By Kelly Rae Chi
The federal government’s BRAIN Initiative to chart the neural connections in the human brain and explain how its diverse and ever-changing cells make us who we are has been compared to landing a person on the moon.
Last summer the National Institutes of Health (NIH) described its vision as a 100-plus-item list of deliverables, proposed budgets and milestones. Last week, the NIH awarded the first round of seed money toward those goals — $46 million — some it for Duke scientists.
And this week, Gregory Farber, director of the National Institute of Mental Health’s Office of Technology Development and Coordination, visited Duke to talk about the timeline for the decade-long initiative.
Duke scientists in the audience peppered him with questions about how he sees it evolving.
“What I learned in Greg Farber’s talk is that the BRAIN Initiative offers a serious –and I mean serious — ten-year plan to catalyze game-changing discoveries in understanding the human brain, and in doing so, provide new treatments for disorders, like Alzheimer’s disease, that can rob us of our very humanity,” said Michael Platt, director of the Duke Institute for Brain Sciences.
BRAIN stands for ‘Brain Research through Advancing Innovative Neurotechnologies.’ It’s all about technology, and it will cost a pretty penny for its public and private partners. Fiscal Year 2014’s $46 will develop a “parts list” for the brain and probe neural circuitry in a variety of ways. And that’s only the start.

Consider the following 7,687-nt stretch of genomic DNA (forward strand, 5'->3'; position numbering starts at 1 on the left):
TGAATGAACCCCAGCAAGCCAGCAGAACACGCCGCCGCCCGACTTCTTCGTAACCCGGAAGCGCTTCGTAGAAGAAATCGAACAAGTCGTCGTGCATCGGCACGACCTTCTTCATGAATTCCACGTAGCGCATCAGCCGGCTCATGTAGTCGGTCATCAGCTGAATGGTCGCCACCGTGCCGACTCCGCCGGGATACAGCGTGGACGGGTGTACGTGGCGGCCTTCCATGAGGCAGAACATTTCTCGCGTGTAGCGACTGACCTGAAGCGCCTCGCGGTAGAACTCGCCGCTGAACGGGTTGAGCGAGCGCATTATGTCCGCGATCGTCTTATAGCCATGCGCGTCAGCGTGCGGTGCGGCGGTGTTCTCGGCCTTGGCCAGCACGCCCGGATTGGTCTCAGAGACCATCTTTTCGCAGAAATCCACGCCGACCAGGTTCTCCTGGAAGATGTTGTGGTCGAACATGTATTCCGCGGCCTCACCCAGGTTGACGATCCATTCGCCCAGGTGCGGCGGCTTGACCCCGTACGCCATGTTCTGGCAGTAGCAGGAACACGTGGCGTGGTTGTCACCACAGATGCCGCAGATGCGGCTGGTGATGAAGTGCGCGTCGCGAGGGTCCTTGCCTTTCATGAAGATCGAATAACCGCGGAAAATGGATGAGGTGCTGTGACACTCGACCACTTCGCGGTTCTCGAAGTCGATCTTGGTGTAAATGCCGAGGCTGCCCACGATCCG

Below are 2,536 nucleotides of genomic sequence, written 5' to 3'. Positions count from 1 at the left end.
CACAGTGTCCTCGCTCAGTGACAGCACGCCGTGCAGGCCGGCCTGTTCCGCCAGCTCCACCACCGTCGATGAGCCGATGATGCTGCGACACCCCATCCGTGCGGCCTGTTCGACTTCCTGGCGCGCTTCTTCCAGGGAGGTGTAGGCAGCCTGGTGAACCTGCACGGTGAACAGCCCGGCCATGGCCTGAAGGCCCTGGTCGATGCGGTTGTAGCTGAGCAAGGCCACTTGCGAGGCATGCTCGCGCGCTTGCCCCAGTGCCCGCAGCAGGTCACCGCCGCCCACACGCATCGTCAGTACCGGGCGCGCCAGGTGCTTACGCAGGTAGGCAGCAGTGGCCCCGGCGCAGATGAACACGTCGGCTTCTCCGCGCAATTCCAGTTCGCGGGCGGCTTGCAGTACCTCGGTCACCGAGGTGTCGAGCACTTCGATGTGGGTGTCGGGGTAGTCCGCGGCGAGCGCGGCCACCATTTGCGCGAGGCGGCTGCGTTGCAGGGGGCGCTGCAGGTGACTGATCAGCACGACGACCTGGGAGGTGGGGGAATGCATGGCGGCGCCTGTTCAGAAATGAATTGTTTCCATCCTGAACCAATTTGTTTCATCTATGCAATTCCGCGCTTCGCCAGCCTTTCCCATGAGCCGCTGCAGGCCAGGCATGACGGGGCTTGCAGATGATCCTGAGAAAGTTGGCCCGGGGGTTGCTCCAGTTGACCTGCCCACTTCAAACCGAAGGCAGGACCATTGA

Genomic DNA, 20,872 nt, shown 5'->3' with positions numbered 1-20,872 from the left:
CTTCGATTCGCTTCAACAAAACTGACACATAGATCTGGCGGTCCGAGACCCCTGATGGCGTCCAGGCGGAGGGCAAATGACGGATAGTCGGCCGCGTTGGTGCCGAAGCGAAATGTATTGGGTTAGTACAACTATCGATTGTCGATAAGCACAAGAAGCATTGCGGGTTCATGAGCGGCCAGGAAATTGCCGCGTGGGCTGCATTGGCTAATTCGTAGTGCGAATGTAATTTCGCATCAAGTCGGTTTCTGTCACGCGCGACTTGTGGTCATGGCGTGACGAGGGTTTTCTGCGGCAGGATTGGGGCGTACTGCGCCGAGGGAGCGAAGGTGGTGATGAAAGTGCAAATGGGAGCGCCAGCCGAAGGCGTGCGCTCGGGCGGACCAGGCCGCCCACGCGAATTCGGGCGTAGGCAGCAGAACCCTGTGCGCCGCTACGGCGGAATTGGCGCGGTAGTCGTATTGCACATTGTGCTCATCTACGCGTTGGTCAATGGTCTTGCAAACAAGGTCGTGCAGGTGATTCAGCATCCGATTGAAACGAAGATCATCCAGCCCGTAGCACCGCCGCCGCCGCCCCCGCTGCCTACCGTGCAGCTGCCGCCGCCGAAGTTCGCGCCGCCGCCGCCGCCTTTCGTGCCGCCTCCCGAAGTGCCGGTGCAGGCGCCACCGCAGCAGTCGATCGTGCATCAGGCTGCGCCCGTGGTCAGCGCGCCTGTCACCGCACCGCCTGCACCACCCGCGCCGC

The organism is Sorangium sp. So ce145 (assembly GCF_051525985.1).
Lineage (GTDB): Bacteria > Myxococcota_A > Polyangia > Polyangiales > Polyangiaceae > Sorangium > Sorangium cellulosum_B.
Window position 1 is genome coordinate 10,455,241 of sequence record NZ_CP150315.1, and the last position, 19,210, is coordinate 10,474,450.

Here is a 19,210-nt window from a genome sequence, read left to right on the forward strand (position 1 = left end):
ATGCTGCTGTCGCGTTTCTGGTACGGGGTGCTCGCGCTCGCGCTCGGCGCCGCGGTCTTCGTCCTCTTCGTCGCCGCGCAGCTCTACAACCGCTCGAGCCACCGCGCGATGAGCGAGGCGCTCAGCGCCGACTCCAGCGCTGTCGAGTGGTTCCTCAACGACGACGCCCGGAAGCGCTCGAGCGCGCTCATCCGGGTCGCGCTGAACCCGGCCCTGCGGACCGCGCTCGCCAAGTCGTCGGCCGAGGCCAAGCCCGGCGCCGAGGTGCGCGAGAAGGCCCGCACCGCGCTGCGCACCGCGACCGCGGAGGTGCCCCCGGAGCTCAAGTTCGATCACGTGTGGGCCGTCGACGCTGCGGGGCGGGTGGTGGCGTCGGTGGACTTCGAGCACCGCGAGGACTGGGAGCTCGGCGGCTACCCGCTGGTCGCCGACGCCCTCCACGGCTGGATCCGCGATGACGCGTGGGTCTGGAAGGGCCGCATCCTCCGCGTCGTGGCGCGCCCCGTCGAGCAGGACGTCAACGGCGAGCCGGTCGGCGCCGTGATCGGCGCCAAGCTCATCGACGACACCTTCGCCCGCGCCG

The initiative is expected to begin in earnest in 2016, take five years for tool development and five more to apply those tools to study humans wherever possible.
“We have a strong sense that we want to see these tools have clinical applications in the not-too-distant future, but I’m being careful not to define ‘not-too-distant’,” Farber told a room full of neuroscientists, many of them working on human brain imaging.
In the audience was Allen Song, professor and director of the Duke-UNC Brain Imaging Analysis Center and among the first scientists awarded NIH BRAIN funds. He is leading a team that will further develop and validate a human brain imaging technique dubbed ‘NEMO,’ for Neuro-Electro-Magnetic Oscillations.
The hope is that NEMO, and other ‘next-generation’ brain imaging advances supported with the initiative, will help solve some of the limitations of today’s technologies. Functional magnetic resonance imaging (fMRI), for example, measures changes in the levels of oxygenated blood in the brain. It’s an indirect way of seeing neural activity, and it comes with a several-second delay.
Used with traditional MRI scanners, NEMO will more directly tune into neurons, which naturally create waves of electrical activity in the brain at specific frequencies.
For example, “if this technology works, we can tune our machine to listen to the 10-Hertz oscillation in the brain as a result of neuron firing,” Song said. Then, by driving neurons into specific oscillations at different times and during different tasks, the scientists may be able to resolve the brain in better spatial and temporal detail.
Song said that although he’s excited and confident, he already feels the pressure of a tight timeline for the project. It won’t be possible to finish it in the three-year timeframe. Even with continued funding, at the end of 12 years, “we don’t know where we will be,” he said.
Still, Song and his colleagues were all smiles as they filed in for Farber’s talk. “It’s a thrill to see Allen Song and his colleagues win support in the first round of BRAIN grants to develop the next generation in human brain imaging technology,” Platt said. “I’m confident Duke neuroscience will figure prominently in the BRAIN Initiative, given our focus on interdisciplinary innovation and collaboration.”